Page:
This Question of Audience, Part Two

Part One may be found here.

Writer-focused audience theories position the writer center stage in both the writer-audience relationship and in the creative process.  Indeed, it is to the writer’s shapely role that most literary critics’ eyes inevitably rove.  Furthermore, theorists from Plato on grant the writer (or the poet or the speaker) full or partial guardianship of her audience and in a multitude of ways view audience through the writer’s modus operandi.

But some theorists find such methods of defining audience dissatisfying. They begin their search for the audience’s true nature by stripping off long-held assumptions about its passivity and anonymity, thus permitting the audience its fair share of the spotlight.  After all, people reading books and enjoying other kinds of creative productions bring to the works the story of their own lives, hence our high tolerance for “interpretation.”

Pointing out that members of an audience bring a wide spectrum of experience (which, BTW, may exceed or otherwise lie outside of the writer’s own) to a book or performance may appear to be an exercise in the obvious, but what does the fact that they do so mean for the creative process?

In their work on audience theory, Ede and Lunsford propose that understanding what an audience is and does requires recognizing that rhetorical situations are “fluid and dynamic” and that writers’ roles and readers’ roles are interdependent.  According to Ede and Lunsford, a reader’s or audience member’s experience inevitably affects the creative process.  This is because in the course of any creative process the writer must somehow consider her reader’s presence, acknowledge that the reader may contribute to her meanings (a process that may extend Ong’s ideas about how writers fictionalize their audiences), and make rhetorical choices accordingly.  Lying just beneath the surface of the idea that readers contribute to a writer’s meaning lies another interesting idea: In bringing their own experiences to a work readers likewise create narratives for or otherwise fictionalize the writer and her work.  What interests me about this implication is that such a view of the audience-writer relationship decentralizes the creative process.  Traditionally reserved to the creative writer, the priviledge of fictionalizing or forming narratives becomes a group act where meaning, influence, and responsibility are more generously distributed.

Ong’s ideas about how a writer fictionalizes her audience stops short of acknowledging any creative activity on the audience’s part and to my (admittedly limited) knowledge venture no theory on how an audience might be fictionalizing the writer or her work in return.  While not directly addressing questions of audience fictionalization, Ede and Lunsford advocate balancing the writer’s creativity against the “equally important” creativity of the reader.  My reading is far from complete on the subject of contemporary theories on the writer-audience relationship, but in my opinion, many authors and critics still hold traditonal views of writer ascendancy and a re-imagining of the truly multi-facetted writer-audience relationship is long overdue.  While it may be true upon occasion that a writer runs ahead of her audience to gain new ground in levels of awareness, and while it may be true that at times a writer’s prowess in spinning the straw of experience into the gold of new meaning might earn her the right to lead her audience, I believe that overall writers and theorists underestimate the audience’s creative powers and overlook its contribution to the creative process.  After all, it might be just as likely that at times readers’ or audience members’ experiences and/or creative responses surpass the writer’s own, and that such responses might result in new meaning that the writer has not imagined or even cannot imagine.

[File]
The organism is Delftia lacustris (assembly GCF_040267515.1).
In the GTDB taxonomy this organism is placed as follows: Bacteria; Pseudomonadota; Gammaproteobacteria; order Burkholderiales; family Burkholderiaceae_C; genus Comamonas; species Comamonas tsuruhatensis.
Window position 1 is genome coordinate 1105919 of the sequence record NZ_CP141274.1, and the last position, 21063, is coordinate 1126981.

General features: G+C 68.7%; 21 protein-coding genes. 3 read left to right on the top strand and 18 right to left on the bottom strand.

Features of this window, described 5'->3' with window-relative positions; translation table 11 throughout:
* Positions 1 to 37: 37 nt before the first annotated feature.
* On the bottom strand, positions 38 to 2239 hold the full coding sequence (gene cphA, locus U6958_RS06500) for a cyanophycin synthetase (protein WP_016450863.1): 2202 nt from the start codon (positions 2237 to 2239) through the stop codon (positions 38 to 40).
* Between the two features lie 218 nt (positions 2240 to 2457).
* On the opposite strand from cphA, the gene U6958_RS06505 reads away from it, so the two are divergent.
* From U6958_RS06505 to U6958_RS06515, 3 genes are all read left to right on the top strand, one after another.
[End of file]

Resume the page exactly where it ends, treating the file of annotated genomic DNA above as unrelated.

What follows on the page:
Of all the writer’s fictionalizations, the one where she consisitently casts herself in starring roles in the eternally grand opening of the creative process while at the same time casting her audience in a wide range of minor supporting roles has proven quite tenacious, and with this tenacity has often come rampant chauvinism on her part.  How have traditional beliefs holding the writer as the soul of creativity and as sole craftsman of creative work, and of her audience as merely “taking in” her meanings while experiencing negligible or unimportant creative responses of their own endured so long? Widening the view of the creative process to include the reader or audience member’s partnership — and, at times, companionship — in the act of discovery and in the creation of new meaning alters the balance of creative power.  At least in theory, new audience-writer dynamics ought to emerge, including those where audience members’ rejections of the roles a writer projects upon them provokes the writer to ascend new heights of rhetorical, spiritual, and philosophical exploration rather than merely to redouble her persuasive wiles.

While it might be true that any given audience ought to be granted equality in the creative process, it seems equally apparent that some audiences are more equal than others.  What happens when audience fictionalizations of the writer and her work get out of hand and audience members turn the traditional roles of the audience and writer around, usurping the throne of chauvinsim formerly reserved for the writer?  When an audience rejects the writer’s fictionalization for them and attempts instead to bully her into accepting a role they imagine for her, what options does the writer have to renegotiate her narrative position?  Part Three will take up these questions.